Wednesday, May 22, 2013


The new 2xCD reissue of COME's masterpiece 1992 record "Eleven: Eleven" came out yesterday, and is now available in better retail and online establishments. Good for Matador for recognizing what a criminally ignored record this one was, and how important it was that it was reevaluated by a new generation. Despite my having been more of a "garage punk" sort of music enthusiast when it came out (with dashes of indie and arty noise), "Eleven: Eleven" absolutely floored me from the moment I heard it, and, as I've said before, it's one of the two or three best records of the 90s. Now COME are touring in support of the reissue – so check that tour schedule and make sure you're front and center when they hit your town.

The band, whom I interviewed and put on the cover of my then-fanzine SUPERDOPE in 1993, were kind enough to ask me to write liner notes for the reissue of this album, which I did. Now that it's officially out, I thought I'd print them here. Brace yourself for hyperbole.

COME's "Eleven: Eleven"

I’ve been waiting for the club of slobbering, I-was-knocked-dead-in-’92 individuals who think Come’s “Eleven: Eleven” is one of the greatest of all possible rock and roll records to grow larger than it already has. It’s never been large enough. The record’s got its proverbial cult status for a few of us, sure, and I know I wear the memory of the two dizzying shows I got to see Come play on that tour like a scene-veteran merit badge. Yeah, there were dozens of bands who blew you & me away in our younger years and whose albums we pronounced as being totally rad for a few months after initial listen, but “Eleven: Eleven” felt like a subdued but howling, pained-birth masterpiece from the word go. It’s remained so for me and for our slowly growing club of dark-worshipping truth seekers. I’m exceedingly hopeful that this reissue will greatly expand our ranks.

Everything about this band, undeniable talents notwithstanding, was mood and feel. They created a near-cinematic vortex of crazed guitar interplay and thumping rhythm section and channeled it into something truly dense and wonderful. You didn’t even have to see them live to easily imagine them killing the club lights by half and then getting deeply lost in their own murky sonics. That’s exactly how it played out, just as the record prophesies. Come certainly weren’t a “Hello Cleveland” sort of band. If they talked, it was a mumbled thanks at best. Their sense of each other’s respective strengths, and how they each played off of & then sucked deeper power from those strengths, is aurally apparent on this record, and that’s what they were clearly focused on live as well.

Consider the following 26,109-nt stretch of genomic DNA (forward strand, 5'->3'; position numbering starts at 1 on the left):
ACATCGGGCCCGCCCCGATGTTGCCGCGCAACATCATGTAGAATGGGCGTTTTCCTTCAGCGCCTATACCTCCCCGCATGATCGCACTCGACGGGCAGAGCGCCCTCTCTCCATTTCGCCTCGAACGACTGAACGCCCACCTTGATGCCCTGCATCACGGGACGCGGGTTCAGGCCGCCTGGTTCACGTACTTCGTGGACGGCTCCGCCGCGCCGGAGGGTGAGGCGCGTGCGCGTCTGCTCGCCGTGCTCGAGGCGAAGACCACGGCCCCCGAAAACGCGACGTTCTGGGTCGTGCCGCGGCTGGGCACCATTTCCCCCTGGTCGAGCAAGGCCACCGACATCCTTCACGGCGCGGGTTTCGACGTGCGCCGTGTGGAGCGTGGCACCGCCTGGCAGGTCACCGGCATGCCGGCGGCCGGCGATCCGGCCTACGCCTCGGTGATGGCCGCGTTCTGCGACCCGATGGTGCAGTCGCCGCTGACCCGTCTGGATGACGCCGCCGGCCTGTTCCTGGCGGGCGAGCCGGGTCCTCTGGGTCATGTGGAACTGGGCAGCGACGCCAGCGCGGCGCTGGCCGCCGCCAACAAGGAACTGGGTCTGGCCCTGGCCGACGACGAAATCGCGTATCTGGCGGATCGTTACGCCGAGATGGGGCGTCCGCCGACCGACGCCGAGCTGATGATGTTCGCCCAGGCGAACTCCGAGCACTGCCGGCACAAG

Thalia Zedek was already a much-revered force of musical nature for both her swirling guitar work and tasted-life-to-its-fullest rasped voice of experience when she came to sing & play for Come in the early 90s, and it’s not shorting her decades of excellent subsequent work to call “Eleven: Eleven” something of an early-career denouement. She and guitarist Chris Brokaw had an unreal ability to interlock and hone in together on bleak, shimmering, whammy-bar-dominated guitar races that were both pulse-rushing and chilling in succession. In fact, those two so frequently used the whammy bars on their guitars, it was like the jangling key to a hidden portal that they just needed to slot correctly in order to drag us all down to places raw and unknown. I had never before, and have never since, seen a band wield the whammy as a secret weapon of jarring, tone-bending sound the way that Come did.

The hard-hitting, tight propulsion of the record, courtesy of drummer Arthur Johnson and bassist Sean O’Brien, also does it a ton of favors for posterity. The thing just plays huge, and its agonizing tension release is kicked up several pegs for not simply being a messy dynamic swirl, but a pounding, raw, firebreather. Eleven: Eleven even feels like a concept record (though I very much doubt this was their intent), as it is sequenced perfectly, from the scraping, burrowing-out first track “Submerged” to the careening, out-of-control climax of “Orbit”. When Thalia’s vocals come rasping in and out of various musical set pieces, it’s like a broader story of some sort’s being told, much like a torch song, except for this torch sounds like it’s in the process of being slowly snuffed out. Check out “Brand New Vein” for the “blues” that this band was supposedly creating, which was oft-remarked on at the time because “dark music” = “blues”, right? It’s cabaret, it’s blues, it’s depressing, it’s dynamic, it’s loud and it’s a total head trip all in one.

As alluded to before, it’s usually a combination of time and consensus that provides a record with its “masterpiece” status, but goddamn it, I just knew with this one. I still spend about every six months with it to this day, and let its cascading rawness envelop me for forty-five minutes – and this is absolutely me-time listening, not to be shared with others – before calling myself satiated, and off to search for the next record that might provide equivalent catharsis. There’ve been previous few, I’m sad to report, and nothing that scraped out the demons and summoned the ghosts the way that “Eleven: Eleven” did. And does.